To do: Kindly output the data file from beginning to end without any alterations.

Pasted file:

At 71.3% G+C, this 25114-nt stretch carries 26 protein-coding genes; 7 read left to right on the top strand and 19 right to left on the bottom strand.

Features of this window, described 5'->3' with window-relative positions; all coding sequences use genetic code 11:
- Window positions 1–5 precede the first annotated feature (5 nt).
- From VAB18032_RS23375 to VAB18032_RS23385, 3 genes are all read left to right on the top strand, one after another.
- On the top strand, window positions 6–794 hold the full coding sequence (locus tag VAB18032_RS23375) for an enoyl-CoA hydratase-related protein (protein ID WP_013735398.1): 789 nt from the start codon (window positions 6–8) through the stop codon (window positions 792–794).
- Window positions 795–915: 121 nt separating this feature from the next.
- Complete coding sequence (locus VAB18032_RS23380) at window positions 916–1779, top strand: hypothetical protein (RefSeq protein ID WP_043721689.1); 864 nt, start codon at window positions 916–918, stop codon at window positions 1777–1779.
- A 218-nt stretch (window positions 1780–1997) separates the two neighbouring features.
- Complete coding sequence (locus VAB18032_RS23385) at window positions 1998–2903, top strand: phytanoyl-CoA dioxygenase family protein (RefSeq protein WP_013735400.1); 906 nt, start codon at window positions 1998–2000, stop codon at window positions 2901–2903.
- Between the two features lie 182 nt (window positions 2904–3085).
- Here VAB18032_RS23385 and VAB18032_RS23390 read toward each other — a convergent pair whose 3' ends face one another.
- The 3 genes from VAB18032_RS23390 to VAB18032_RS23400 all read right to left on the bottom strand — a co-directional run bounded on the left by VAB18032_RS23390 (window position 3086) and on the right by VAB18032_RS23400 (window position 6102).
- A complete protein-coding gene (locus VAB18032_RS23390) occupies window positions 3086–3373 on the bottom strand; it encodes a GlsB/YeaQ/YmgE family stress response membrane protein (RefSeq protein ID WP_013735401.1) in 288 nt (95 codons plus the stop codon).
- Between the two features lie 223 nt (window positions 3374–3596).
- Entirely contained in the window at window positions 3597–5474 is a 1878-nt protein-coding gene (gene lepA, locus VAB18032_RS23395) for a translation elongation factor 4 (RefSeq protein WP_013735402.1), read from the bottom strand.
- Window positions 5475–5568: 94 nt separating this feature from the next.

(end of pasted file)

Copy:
At 71.3% G+C, this 25114-nt stretch carries 26 protein-coding genes; 7 read left to right on the top strand and 19 right to left on the bottom strand.

Features of this window, described 5'->3' with window-relative positions; all coding sequences use genetic code 11:
- Window positions 1–5 precede the first annotated feature (5 nt).
- From VAB18032_RS23375 to VAB18032_RS23385, 3 genes are all read left to right on the top strand, one after another.
- On the top strand, window positions 6–794 hold the full coding sequence (locus tag VAB18032_RS23375) for an enoyl-CoA hydratase-related protein (protein ID WP_013735398.1): 789 nt from the start codon (window positions 6–8) through the stop codon (window positions 792–794).
- Window positions 795–915: 121 nt separating this feature from the next.
- Complete coding sequence (locus VAB18032_RS23380) at window positions 916–1779, top strand: hypothetical protein (RefSeq protein ID WP_043721689.1); 864 nt, start codon at window positions 916–918, stop codon at window positions 1777–1779.
- A 218-nt stretch (window positions 1780–1997) separates the two neighbouring features.
- Complete coding sequence (locus VAB18032_RS23385) at window positions 1998–2903, top strand: phytanoyl-CoA dioxygenase family protein (RefSeq protein WP_013735400.1); 906 nt, start codon at window positions 1998–2000, stop codon at window positions 2901–2903.
- Between the two features lie 182 nt (window positions 2904–3085).
- Here VAB18032_RS23385 and VAB18032_RS23390 read toward each other — a convergent pair whose 3' ends face one another.
- The 3 genes from VAB18032_RS23390 to VAB18032_RS23400 all read right to left on the bottom strand — a co-directional run bounded on the left by VAB18032_RS23390 (window position 3086) and on the right by VAB18032_RS23400 (window position 6102).
- A complete protein-coding gene (locus VAB18032_RS23390) occupies window positions 3086–3373 on the bottom strand; it encodes a GlsB/YeaQ/YmgE family stress response membrane protein (RefSeq protein ID WP_013735401.1) in 288 nt (95 codons plus the stop codon).
- Between the two features lie 223 nt (window positions 3374–3596).
- Entirely contained in the window at window positions 3597–5474 is a 1878-nt protein-coding gene (gene lepA, locus VAB18032_RS23395) for a translation elongation factor 4 (RefSeq protein WP_013735402.1), read from the bottom strand.
- Window positions 5475–5568: 94 nt separating this feature from the next.